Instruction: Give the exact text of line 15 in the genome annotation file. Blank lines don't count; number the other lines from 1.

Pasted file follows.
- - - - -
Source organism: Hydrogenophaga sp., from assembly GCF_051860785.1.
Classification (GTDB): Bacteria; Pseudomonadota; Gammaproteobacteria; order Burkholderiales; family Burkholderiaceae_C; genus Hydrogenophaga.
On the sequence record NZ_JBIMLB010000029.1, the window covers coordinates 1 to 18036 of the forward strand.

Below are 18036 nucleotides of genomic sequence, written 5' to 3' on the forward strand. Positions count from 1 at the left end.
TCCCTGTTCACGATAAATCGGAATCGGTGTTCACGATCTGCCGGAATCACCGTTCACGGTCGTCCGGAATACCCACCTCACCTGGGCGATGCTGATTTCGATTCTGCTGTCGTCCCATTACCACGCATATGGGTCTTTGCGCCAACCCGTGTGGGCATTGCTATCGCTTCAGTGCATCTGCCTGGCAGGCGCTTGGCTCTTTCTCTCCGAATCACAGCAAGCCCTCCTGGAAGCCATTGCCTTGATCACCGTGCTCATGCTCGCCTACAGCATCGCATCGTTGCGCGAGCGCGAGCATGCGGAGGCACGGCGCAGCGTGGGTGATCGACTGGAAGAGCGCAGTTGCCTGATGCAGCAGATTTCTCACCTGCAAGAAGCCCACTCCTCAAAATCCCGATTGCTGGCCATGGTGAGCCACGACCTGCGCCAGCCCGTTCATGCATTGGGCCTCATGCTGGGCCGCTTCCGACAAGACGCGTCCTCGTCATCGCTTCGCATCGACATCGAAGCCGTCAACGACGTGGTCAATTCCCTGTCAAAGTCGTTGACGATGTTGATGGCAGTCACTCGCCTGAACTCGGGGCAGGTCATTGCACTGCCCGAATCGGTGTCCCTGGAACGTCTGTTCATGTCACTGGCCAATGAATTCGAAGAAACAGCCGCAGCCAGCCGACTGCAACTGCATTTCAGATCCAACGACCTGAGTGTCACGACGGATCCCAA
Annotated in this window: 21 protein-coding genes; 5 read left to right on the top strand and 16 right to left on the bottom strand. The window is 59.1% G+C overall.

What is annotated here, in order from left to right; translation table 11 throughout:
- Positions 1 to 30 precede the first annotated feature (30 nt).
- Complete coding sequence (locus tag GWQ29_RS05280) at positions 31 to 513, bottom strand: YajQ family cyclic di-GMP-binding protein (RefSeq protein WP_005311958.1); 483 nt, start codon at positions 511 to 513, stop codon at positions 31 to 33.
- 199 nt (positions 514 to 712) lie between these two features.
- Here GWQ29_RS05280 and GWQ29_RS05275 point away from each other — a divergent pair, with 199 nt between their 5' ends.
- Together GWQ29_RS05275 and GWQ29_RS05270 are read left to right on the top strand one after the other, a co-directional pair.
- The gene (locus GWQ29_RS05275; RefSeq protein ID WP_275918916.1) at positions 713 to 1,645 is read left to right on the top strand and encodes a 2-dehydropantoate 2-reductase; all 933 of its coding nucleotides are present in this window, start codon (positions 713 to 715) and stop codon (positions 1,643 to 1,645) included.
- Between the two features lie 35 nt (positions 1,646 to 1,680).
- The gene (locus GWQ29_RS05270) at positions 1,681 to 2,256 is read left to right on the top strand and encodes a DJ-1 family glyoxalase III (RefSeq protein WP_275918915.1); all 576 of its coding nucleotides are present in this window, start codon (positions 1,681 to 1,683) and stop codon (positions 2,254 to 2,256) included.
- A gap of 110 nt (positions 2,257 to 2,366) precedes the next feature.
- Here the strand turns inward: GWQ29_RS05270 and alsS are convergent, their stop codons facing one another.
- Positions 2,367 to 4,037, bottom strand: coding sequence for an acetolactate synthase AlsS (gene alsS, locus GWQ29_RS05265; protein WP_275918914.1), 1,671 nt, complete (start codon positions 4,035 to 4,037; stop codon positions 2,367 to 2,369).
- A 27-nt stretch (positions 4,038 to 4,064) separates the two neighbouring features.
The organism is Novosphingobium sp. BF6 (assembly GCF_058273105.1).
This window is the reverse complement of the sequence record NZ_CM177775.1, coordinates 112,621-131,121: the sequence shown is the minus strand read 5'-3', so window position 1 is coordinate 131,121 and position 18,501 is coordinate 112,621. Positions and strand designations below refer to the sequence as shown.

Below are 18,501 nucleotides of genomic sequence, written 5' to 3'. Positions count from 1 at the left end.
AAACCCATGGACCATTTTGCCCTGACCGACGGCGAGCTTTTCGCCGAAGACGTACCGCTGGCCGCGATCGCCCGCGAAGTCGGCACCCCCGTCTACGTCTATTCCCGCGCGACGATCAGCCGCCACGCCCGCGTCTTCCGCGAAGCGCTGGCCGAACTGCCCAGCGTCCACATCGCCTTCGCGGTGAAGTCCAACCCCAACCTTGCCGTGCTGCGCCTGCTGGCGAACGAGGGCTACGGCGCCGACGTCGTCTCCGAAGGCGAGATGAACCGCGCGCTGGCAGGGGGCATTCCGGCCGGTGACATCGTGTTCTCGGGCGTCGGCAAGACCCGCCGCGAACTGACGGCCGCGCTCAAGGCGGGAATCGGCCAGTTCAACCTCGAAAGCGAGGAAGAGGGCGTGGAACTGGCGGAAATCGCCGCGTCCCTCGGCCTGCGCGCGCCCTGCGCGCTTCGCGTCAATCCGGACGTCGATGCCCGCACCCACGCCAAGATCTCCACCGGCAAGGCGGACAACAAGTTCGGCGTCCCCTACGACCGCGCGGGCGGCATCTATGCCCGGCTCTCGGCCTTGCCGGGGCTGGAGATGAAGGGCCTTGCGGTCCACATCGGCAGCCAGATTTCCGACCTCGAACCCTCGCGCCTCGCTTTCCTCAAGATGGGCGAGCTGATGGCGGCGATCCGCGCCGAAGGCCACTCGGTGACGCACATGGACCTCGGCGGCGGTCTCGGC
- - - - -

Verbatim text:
- The gene (locus GWQ29_RS05270) at positions 1,681 to 2,256 is read left to right on the top strand and encodes a DJ-1 family glyoxalase III (RefSeq protein WP_275918915.1); all 576 of its coding nucleotides are present in this window, start codon (positions 1,681 to 1,683) and stop codon (positions 2,254 to 2,256) included.